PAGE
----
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iPhone Live Photos: Now Apple opens it up to the web to boost sharing


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Live Photos on the iPhone 6S and newer takes a 1.5 clip either side of a still photo and combines them into three-second clip with sound.


Image: Apple

Expect to see more of Apple’s Live Photos format moving images thanks to a new Live Photo API for sharing and playing them on the web.

Live Photos is a nifty feature on the iPhone 6S and later models that turns a still photo into a three-second clip, making an image that’s also a short movie. The catch is that sharing the clips with friends is largely limited to those who’ve also got an iPhone or Mac.

The other way of sharing them on the web is by using Google Photos’ Motion Stills feature, which cleans up Live Photos and coverts them to videos or GIFs.

But, according to 9to5Mac, Apple has introduced a new option to bring Live Photos to the web via a JavaScript-based API for Live Photos called LivePhotosKit. It caters to developers rather than users, but is likely to result in more websites allowing users to share their Live Photos on those sites.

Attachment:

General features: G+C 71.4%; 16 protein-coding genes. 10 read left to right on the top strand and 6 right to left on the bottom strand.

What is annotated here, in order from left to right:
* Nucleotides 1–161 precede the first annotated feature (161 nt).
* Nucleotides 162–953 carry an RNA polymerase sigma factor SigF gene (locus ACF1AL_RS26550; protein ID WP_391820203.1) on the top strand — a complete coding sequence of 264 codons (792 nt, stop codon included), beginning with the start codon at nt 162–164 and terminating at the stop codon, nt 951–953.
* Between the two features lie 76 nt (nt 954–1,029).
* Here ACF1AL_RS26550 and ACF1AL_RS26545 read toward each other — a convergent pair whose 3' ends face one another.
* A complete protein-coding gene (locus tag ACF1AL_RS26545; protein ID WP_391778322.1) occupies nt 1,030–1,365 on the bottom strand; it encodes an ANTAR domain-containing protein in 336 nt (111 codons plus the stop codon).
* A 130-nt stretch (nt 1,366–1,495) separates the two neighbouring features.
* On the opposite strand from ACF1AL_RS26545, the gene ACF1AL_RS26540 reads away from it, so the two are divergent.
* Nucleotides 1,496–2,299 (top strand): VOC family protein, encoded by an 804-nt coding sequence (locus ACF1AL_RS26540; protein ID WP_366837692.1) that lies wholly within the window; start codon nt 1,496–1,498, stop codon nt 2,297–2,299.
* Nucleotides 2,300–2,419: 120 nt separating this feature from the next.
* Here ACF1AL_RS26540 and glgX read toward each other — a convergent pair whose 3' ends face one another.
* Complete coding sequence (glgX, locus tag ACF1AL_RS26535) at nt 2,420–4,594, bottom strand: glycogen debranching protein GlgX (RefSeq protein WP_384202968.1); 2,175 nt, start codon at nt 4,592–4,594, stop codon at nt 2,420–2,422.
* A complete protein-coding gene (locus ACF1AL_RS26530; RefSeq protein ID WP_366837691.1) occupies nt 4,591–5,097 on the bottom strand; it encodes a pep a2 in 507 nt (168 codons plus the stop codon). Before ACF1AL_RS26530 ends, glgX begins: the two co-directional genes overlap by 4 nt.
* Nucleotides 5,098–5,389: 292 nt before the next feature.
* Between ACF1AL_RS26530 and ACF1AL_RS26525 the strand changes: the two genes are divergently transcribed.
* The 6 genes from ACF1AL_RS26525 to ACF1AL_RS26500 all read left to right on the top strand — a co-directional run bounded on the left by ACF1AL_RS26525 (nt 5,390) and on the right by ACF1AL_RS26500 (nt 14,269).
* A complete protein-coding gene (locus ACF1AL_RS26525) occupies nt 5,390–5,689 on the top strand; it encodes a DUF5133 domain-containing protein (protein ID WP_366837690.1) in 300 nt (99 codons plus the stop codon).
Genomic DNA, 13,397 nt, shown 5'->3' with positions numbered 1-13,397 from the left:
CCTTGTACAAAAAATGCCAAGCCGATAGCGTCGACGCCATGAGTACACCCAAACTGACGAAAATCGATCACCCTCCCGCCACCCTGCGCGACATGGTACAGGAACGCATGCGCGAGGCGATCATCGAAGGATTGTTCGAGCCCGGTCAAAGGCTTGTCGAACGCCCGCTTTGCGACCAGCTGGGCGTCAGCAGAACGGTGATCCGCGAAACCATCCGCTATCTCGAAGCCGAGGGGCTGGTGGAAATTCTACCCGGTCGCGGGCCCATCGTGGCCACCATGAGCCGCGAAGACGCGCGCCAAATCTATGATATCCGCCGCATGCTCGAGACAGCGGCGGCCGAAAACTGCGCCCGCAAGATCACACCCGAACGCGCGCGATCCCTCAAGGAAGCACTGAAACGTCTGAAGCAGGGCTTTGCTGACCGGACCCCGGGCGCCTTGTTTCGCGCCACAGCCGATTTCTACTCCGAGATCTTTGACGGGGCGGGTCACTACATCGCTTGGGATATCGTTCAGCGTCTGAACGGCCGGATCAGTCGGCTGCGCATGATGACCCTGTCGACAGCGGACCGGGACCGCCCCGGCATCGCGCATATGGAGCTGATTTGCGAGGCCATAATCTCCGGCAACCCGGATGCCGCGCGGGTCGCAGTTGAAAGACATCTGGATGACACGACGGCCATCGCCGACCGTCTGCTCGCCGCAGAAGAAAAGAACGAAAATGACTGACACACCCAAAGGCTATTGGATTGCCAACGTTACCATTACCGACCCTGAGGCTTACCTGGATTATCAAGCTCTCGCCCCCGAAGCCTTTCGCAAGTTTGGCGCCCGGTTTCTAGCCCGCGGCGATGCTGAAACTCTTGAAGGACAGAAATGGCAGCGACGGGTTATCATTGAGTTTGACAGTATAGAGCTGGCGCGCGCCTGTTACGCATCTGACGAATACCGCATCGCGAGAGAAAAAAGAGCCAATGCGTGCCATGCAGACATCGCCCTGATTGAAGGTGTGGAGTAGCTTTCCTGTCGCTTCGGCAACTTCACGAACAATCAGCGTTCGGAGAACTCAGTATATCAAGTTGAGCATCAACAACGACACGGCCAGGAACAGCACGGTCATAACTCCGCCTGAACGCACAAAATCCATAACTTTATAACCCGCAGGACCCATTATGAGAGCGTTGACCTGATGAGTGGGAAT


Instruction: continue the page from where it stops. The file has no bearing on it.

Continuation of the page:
“This new JavaScript-based API makes it easy to embed Live Photos on your websites. In addition to enabling Live Photos on iOS and macOS, you can now let users display their Live Photos on the web,” Apple notes on its developer news page.

Apple provided a demonstration of two clips kicking into motion with the mouse over the Live icon.

According to Apple’s documentation, developers can use LivePhotoKit to create a Live Photos Player on their webpages. The player is supported on all major browsers for iOS, macOS, and Windows, as well as beta for Chrome on Android.

“The JavaScript API presents the player in the form of a DOM element, much like an image or video tag, which can be configured with photo and video resources and other options, and have its playback controlled either programmatically by the consuming developer, or via pre-provided controls by the browsing end-user,” Apple explains.

The new toolkit from Apple follows Tumblr’s launch of Live Photos for the web, which filled the then lack of an official way from Apple to add Live Photos to websites.

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